It’s inevitable — every single year I get the urge to hatch chicks or ducklings, and every single time I decide to hatch them during the coldest months of the year. My logic is simple and honest — if I hatch in the Fall or Winter, then they will be laying by the time Spring and Summer come. But hatching during cold and unpredictable months can be a set up for heartache and failure. Between varying temperature’s indoors, the threat of loosing power during a snow storm, and having to keep chicks indoors until they are fully feathered – it’s a mess, to say the least.
Never-the-less, I always end up outweighing the pro’s to the con’s, and the hatching begins in October and normally ends in March — only to start back up again in the Spring and Summer. It’s never ending. My most recent hatch was just this fall, when I welcomed a new and ancient breed to our homestead — Icelandic Chickens.
Over the past two seasons I’ve learned quite a bit through trial and error, and ultimately, hatching through the Winter isn’t as scary as it once used to be. Here are some things you’ll need to consider and prepare for when taking on this commitment during the harsh Winter months.
Being Prepared for the Electric to Fail Your Incubator
More likely than not, if you’re living in a Central or Northern state, you’ll receive at least one significant snowfall during the year. In Virginia, the temperature and weather are so unpredictable that I need to be on guard at all times. This means I need to find a few easy ways to keep my incubator warm, if I’m not using a miraculously broody hen indoors.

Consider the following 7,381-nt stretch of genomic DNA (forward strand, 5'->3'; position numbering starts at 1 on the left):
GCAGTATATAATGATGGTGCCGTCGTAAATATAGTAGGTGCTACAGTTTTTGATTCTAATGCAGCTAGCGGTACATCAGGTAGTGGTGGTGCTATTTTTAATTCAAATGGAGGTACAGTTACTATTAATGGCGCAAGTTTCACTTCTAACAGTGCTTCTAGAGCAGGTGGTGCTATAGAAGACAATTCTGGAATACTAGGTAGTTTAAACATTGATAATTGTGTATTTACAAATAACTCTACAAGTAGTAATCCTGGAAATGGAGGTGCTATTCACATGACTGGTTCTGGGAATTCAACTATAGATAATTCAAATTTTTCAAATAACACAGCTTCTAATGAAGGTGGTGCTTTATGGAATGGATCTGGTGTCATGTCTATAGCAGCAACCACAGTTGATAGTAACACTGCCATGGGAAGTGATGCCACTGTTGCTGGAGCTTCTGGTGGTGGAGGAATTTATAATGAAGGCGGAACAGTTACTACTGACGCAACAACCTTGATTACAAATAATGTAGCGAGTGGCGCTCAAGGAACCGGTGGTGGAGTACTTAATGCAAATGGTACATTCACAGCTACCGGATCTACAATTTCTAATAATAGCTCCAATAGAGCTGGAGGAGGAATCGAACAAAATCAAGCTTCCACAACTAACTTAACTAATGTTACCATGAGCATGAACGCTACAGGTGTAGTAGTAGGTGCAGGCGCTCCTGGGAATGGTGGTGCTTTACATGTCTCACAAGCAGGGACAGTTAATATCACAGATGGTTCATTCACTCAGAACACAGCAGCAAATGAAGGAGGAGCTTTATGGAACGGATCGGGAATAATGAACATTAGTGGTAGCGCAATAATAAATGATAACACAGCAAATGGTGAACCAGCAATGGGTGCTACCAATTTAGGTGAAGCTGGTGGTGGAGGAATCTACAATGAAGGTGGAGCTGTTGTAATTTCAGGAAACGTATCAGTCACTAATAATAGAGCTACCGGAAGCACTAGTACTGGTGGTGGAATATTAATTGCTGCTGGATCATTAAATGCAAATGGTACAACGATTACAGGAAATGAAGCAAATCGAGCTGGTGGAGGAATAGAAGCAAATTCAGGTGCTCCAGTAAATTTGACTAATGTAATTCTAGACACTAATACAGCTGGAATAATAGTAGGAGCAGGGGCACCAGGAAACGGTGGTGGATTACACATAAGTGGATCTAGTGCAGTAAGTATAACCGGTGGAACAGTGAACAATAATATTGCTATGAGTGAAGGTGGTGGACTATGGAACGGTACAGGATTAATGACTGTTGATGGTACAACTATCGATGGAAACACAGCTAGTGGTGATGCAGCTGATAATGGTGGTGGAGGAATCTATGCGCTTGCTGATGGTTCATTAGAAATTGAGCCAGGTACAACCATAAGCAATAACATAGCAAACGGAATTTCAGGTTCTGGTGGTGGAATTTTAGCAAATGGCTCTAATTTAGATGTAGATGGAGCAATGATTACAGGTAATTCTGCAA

Having an alternate heat source in your home is certainly a bonus. Using a kerosene heater, wood stove, or hooking up a space heater to a generator will help keep your incubator warm when placing it near the heat source. We heat strictly by wood stove, therefore, I am able to place the incubator near the wood stove and adjust the heat with distance. Humidity, of course, is also something you should constantly be aware of. A dry heat source will quickly wick away the water in your moisture wells. Placing a wet sponge into your incubator helps hold moisture longer.
If having an alternate heat source isn’t an option for you, then you can easily wrap your incubator with multiple towels or a blanket and close all of the vents in order to keep the humidity and heat locked inside for a short amount of time until the electric comes back on. Eggs should stay warm this way in your incubator without an alternative heat source for about 2-3 hours, depending on your indoor heat condition. With no guarantee that your power will return within a couple of hours, another easy hack is placing stones in the bottom of your incubator (before the power goes out), as they hold heat inside for a longer amount of time, which is even helpful on a regular basis for when turning your eggs manually.
Some other ways to keep your incubator warm without an alternate heat source — if you have a gas fireplace or oven, you can warm up water and other things on or in it. Warm up water or rice, and place hot water bottles or warm bags of rice inside of the incubator, replacing as needed. Most of all, do not open the lid unless completely necessary to do these things.